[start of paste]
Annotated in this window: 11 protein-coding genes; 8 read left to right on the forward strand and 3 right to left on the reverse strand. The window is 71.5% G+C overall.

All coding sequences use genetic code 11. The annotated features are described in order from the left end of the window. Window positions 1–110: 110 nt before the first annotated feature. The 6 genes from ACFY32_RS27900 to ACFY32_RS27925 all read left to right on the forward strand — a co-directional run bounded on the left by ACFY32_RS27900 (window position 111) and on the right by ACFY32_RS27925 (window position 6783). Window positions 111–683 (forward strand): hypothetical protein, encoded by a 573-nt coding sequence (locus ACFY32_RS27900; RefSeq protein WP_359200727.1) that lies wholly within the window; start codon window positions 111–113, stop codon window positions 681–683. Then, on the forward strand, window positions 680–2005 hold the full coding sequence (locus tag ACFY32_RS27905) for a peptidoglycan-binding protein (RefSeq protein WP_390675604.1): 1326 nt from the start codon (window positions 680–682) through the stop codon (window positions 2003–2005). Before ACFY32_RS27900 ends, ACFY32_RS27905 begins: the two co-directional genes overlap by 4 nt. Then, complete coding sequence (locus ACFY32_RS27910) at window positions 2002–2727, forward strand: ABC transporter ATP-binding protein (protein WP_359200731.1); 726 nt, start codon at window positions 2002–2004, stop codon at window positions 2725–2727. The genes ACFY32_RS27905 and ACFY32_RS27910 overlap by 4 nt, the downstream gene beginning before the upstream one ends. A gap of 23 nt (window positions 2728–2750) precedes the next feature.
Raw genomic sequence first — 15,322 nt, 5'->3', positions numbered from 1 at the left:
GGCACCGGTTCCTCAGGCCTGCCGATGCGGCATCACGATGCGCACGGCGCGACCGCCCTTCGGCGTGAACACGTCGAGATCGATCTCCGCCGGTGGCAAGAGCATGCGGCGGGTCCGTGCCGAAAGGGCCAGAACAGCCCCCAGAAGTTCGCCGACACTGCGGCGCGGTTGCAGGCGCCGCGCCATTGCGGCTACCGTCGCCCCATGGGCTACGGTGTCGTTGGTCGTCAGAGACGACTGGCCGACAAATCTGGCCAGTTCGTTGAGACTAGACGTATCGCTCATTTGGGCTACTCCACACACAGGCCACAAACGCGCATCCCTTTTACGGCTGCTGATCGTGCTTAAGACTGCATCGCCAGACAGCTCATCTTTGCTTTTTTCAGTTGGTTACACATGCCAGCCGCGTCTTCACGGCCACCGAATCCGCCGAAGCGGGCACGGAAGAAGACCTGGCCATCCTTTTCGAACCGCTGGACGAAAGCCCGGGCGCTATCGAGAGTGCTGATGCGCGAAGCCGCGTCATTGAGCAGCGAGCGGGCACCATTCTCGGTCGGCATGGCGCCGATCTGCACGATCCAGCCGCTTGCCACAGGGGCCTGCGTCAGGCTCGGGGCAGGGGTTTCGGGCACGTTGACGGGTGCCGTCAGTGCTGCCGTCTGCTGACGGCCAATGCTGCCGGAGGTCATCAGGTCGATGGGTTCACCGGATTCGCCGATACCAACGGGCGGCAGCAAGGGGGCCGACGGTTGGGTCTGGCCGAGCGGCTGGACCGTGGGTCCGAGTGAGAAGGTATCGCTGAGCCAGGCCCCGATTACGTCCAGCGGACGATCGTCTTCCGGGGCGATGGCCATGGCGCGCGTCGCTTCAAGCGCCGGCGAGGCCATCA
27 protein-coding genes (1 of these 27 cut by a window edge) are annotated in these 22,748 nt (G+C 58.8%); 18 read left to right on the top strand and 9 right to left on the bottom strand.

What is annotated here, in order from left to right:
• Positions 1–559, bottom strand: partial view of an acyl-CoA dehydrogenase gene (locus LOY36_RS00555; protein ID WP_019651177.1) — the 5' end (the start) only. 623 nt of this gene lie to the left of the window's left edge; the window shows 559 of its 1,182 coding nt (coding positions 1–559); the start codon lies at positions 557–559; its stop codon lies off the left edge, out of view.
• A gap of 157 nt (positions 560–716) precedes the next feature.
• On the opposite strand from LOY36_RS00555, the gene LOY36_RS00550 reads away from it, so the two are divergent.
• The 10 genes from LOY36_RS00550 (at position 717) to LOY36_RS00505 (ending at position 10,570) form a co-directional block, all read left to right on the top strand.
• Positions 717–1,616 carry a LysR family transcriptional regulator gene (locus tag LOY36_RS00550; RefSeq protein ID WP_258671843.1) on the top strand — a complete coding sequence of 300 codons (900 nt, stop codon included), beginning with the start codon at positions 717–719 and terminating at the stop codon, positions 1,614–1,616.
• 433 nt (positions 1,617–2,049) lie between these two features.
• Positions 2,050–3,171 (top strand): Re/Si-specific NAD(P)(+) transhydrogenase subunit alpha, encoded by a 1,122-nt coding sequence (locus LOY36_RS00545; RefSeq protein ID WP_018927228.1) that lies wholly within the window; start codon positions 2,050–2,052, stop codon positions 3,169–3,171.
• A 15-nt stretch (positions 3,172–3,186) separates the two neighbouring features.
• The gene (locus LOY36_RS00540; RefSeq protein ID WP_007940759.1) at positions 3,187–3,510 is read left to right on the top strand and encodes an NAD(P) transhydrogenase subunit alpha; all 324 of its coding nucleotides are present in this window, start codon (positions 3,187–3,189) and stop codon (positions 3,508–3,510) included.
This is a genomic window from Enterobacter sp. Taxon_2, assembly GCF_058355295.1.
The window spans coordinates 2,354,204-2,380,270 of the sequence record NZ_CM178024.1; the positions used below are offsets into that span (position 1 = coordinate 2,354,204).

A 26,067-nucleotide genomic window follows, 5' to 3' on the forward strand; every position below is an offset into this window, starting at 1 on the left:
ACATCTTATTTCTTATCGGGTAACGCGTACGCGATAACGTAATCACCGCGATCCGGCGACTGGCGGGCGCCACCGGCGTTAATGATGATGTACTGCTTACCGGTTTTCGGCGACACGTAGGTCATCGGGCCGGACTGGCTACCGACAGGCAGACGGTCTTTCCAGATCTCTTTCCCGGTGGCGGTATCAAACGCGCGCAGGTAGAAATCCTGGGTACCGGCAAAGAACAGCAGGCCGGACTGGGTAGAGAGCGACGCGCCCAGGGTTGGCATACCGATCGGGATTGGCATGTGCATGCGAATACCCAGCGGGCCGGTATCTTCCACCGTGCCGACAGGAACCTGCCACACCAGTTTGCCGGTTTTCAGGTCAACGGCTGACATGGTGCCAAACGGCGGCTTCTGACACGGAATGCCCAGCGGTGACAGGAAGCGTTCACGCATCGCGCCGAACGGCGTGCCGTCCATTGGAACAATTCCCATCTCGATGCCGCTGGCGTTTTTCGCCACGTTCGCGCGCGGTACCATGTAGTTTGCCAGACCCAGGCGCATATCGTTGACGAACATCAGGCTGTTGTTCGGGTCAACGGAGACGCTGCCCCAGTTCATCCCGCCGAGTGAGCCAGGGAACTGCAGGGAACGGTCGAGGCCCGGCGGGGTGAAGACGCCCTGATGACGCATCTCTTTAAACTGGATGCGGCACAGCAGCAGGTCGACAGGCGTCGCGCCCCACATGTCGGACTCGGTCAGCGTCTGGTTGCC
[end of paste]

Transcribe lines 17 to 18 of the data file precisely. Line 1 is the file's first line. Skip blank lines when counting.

The window spans coordinates 2,354,204-2,380,270 of the sequence record NZ_CM178024.1; the positions used below are offsets into that span (position 1 = coordinate 2,354,204).

A 26,067-nucleotide genomic window follows, 5' to 3' on the forward strand; every position below is an offset into this window, starting at 1 on the left: